Burow Triangle (Dog Ear) Repair

E. J. Mayeaux, Jr, MD, DABFP, FAAFP

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Subject: Burow Triangle (Dog Ear) Repair

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Adog ear (tissue protrusion or tricone) is a protrusion of skin that often results from excessive tissue along one side of the suture line of a flap or plasty. Although the natural elastic properties of the skin allow for primary closure of skin edges with up to 15% difference in lengths, many tissue rearrangement procedures produce greater discrepancies that result in dog ears. In areas of less skin elasticity, tissue protrusions form with less disproportion and tend to be larger. Sometimes excess subcutaneous fat at the apex of a repair may have the appearance of a dog ear. Removal of the excess fat usually alleviates this problem. 
Wounds on convex surfaces are more likely to develop dog ears at closure. This is especially pronounced on the extremities, mandible, and chin. As wounds over convex surfaces heal and undergo wound contraction, horizontal scar contraction depresses the central portion of the scar, accentuating dog-ear deformities. 
Adherence to basic surgical principles can help limit formation of dog ears. It is very important to maintain the proper 90-degree angle of the scalpel blade with respect to the skin when performing an excision. A beveled edge at the tip of an excision results in excess tissue at the wound apices, producing dog ears that are unlikely to resolve on their own. An undermined wound edge more easily accommodates the horizontal displacement of tissue. If no undermining is performed, the forces of wound closure increase, creating dog ears. 
Dog ear correction should be executed with aesthetic concerns. This typically involves positioning the dog ear repair so that it will blend into preexisting wrinkles or anatomic boundaries. Correction of the excessive skin defect is accomplished by removal of a triangular piece of skin known as a Burow triangle. Although this technique lengthens the scar, it provides a much-improved cosmetic outcome. Although dog ear repairs can be done anytime during a procedure, it is usually helpful to at least partially close the wound edges before performing the repair. There are many techniques that can be used to correct dog ears. The simplest and most versatile, the Burow triangle repair, is described here. 


Common skin surgery equipment and the typical skin surgery tray are listed in Appendix G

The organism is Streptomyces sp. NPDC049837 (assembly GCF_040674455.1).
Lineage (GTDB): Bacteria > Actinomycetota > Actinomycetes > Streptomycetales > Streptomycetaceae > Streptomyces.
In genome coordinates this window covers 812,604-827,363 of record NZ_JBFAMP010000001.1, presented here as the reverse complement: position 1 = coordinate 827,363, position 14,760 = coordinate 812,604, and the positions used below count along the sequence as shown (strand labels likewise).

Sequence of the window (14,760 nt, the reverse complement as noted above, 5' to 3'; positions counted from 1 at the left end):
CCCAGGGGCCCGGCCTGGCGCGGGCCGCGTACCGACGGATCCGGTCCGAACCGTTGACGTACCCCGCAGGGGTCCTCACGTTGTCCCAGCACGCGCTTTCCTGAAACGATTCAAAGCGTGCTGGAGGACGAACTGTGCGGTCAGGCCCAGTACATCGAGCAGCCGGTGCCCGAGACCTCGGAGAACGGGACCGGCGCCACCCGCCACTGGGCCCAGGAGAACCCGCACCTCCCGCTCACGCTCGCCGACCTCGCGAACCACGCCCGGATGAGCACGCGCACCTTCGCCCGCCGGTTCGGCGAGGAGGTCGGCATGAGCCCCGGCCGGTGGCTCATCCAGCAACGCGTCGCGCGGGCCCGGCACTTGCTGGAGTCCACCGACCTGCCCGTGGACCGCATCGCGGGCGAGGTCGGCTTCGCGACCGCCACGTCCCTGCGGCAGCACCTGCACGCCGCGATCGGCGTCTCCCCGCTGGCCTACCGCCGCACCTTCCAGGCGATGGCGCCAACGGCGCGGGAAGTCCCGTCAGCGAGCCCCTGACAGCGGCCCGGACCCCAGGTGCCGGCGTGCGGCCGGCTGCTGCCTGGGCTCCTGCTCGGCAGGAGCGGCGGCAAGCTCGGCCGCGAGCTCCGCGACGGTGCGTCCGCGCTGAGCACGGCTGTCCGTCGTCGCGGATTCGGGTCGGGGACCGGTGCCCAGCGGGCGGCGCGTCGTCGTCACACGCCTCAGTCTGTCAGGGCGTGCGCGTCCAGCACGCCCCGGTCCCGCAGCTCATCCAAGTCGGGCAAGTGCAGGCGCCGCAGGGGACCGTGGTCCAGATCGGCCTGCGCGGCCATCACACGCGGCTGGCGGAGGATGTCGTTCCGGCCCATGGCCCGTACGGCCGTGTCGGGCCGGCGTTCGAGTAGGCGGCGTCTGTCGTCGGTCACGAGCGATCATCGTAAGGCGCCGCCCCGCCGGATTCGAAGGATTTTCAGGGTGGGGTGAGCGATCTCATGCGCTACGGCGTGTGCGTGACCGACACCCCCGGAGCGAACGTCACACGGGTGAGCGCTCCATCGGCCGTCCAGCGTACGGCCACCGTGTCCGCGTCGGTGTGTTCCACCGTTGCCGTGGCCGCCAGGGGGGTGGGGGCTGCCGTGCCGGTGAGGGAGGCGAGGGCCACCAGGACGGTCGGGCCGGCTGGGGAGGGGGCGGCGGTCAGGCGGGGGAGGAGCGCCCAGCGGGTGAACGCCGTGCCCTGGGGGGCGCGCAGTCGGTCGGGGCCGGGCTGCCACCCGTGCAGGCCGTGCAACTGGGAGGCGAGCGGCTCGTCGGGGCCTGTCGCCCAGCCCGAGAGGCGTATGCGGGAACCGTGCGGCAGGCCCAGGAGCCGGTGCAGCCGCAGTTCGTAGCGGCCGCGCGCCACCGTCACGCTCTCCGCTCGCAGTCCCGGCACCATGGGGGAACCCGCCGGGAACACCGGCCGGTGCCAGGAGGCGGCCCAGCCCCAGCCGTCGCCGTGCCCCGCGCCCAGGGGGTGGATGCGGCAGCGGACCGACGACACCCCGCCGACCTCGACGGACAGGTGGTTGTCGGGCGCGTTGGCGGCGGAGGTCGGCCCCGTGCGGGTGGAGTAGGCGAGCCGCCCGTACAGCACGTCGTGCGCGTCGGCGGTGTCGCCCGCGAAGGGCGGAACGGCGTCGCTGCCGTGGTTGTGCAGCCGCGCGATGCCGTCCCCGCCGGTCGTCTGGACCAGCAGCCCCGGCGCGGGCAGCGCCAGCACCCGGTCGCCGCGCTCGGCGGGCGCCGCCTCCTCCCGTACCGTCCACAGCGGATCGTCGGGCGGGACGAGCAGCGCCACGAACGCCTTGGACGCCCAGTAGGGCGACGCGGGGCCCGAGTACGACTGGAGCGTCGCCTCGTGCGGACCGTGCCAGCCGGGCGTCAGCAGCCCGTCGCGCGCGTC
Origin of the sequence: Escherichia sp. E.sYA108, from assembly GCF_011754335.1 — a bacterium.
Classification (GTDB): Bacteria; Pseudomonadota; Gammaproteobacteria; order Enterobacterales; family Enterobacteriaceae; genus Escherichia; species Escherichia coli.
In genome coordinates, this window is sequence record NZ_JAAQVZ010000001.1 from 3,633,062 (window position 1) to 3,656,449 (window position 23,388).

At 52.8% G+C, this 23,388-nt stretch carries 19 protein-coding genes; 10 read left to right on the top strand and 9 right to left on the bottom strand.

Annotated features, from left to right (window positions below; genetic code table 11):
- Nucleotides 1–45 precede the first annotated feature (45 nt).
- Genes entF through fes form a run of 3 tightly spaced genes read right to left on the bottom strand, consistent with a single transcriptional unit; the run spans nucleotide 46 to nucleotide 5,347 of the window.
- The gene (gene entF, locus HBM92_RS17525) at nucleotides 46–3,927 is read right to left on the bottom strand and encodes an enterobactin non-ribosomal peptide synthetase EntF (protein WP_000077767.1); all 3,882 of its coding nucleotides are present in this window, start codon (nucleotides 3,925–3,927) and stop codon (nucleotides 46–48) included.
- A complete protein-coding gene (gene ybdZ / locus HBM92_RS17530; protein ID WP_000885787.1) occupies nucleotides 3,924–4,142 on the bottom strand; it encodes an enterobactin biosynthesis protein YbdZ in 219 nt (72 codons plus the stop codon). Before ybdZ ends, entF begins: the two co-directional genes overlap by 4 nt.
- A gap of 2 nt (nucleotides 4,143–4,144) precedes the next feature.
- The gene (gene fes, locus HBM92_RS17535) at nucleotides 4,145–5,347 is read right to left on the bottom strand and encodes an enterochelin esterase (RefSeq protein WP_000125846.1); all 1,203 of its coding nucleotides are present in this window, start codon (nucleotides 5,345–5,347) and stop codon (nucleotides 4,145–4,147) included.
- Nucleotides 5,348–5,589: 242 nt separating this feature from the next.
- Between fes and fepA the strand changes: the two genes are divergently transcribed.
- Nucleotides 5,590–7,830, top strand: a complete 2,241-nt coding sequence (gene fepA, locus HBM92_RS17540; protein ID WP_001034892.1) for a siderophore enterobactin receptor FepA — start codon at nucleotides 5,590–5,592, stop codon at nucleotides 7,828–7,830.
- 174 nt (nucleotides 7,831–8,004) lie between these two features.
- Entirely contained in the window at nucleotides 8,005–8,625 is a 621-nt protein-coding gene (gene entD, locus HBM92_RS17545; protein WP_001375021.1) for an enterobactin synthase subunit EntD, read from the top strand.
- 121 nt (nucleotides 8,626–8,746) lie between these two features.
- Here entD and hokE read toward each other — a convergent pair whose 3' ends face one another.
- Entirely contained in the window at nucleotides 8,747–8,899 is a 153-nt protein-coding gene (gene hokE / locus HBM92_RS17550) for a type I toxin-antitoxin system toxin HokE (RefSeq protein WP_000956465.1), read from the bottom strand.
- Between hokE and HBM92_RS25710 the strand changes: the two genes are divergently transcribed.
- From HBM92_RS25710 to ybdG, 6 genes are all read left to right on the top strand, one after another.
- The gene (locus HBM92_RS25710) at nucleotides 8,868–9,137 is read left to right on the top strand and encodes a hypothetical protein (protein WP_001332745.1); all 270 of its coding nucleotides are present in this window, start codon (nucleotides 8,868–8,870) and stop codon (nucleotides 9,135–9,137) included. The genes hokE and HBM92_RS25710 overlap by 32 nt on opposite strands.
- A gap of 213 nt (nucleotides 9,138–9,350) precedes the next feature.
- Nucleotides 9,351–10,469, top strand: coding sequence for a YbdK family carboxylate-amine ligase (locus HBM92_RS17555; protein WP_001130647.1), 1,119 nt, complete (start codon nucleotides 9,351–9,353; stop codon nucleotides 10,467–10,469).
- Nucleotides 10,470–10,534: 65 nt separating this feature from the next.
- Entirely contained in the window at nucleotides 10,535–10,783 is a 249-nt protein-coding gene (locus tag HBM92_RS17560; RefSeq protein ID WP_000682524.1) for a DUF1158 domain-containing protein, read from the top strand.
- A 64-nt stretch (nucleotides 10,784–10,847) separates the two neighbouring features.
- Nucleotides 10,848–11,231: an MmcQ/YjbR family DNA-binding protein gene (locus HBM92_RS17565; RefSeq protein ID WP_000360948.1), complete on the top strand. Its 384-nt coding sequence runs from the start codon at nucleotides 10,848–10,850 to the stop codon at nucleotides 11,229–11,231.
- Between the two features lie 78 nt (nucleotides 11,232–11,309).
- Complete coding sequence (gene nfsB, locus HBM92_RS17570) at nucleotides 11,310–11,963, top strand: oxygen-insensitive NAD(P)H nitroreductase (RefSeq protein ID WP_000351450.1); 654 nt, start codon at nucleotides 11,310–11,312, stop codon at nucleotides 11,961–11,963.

• Elimination of excess skin when suturing unequal skin length edges, especially when performing tissue rearrangements (such as rotation flaps, O-to-Z-plasties, and the ends of advancement flaps


  • Uncooperative patient

  • Wounds best closed by other methods

  • Presence of cellulitis, bacteremia, or active infection

The Procedure

Step 1

Dog ears often result from excess tissue along one side of the suture line of a flap or plasty. 

Step 2

Start the correction by making an incision at a 120-degree angle to the original incision line. 
  • Pearl: The correct angle produces an incision in the shape of a hockey stick.

Step 3

Undermine the triangular portion of the tissue and lay it flat over the recently made incision. 

Step 4

Using the previous incision as a guide, incise the excess overlying tissue. 

Step 5

Lay the newly formed triangular flap into the defect created with the original 120-degree incision and check for fit. If the skin does not lie flat, excise more tissue as necessary to achieve this result. 

Step 6

Place a corner suture to close the corner of the repair (see Corner Suture). 

Step 7

Use simple interrupted sutures to close any remaining gaps in the suture line. 


  • Bleeding

  • Infection

  • Scar formation

Pediatric Considerations

This technique is the same in pediatric and adult patients. 

Postprocedure Instructions

Instruct the patient to gently wash an area that has been stitched after 1 day but to not put the wound into standing water for 2 to 3 days. Have the patient dry the area well after washing and use a small amount of antibiotic ointment to promote moist healing. Recommend wound elevation to help lessen swelling, reduce pain, and speed healing. Instruct the patient not to pick at, break, or cut the stitches. Have the patient cover the wound with a nonocclusive dressing for 2 to 3 days. A simple adhesive bandage will suffice for many small lacerations. The dressing should be left in place for at least 48 hours, after which time most wounds can be opened to air. Scalp wounds can be left open if small, but large head wounds can be wrapped circumferentially with rolled gauze. 
Most uncontaminated wounds do not need to be seen by a provider until suture removal, unless signs of infection develop. Highly contaminated wounds should be seen for follow-up in 2 to 3 days. Give discharge instructions to the patient regarding signs of wound infection. 

Coding Information and Supply Sources

All codes listed are for superficial wound closure using sutures, staples, or tissue adhesives with or without adhesive strips on the skin surface. If a layered closure is required, use alternate codes: intermediate closure codes 12031 to 12057 or complex repair codes 13100 to 13160. 
Add together the lengths of wounds in the same classification and anatomic sites. Use separate codes for repairs from different anatomic sites. Debridement is considered a separate procedure only when gross contamination requires prolonged cleansing or when appreciable amounts of devitalized or contaminated tissue are removed. Simple repair is included in the codes reported for benign and malignant lesion excision. 


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2008 MAG Mutual Healthcare Solutions, Inc.’s Physicians’ Fee and Coding Guide. Duluth, Georgia. MAG Mutual Healthcare Solutions, Inc. 2007.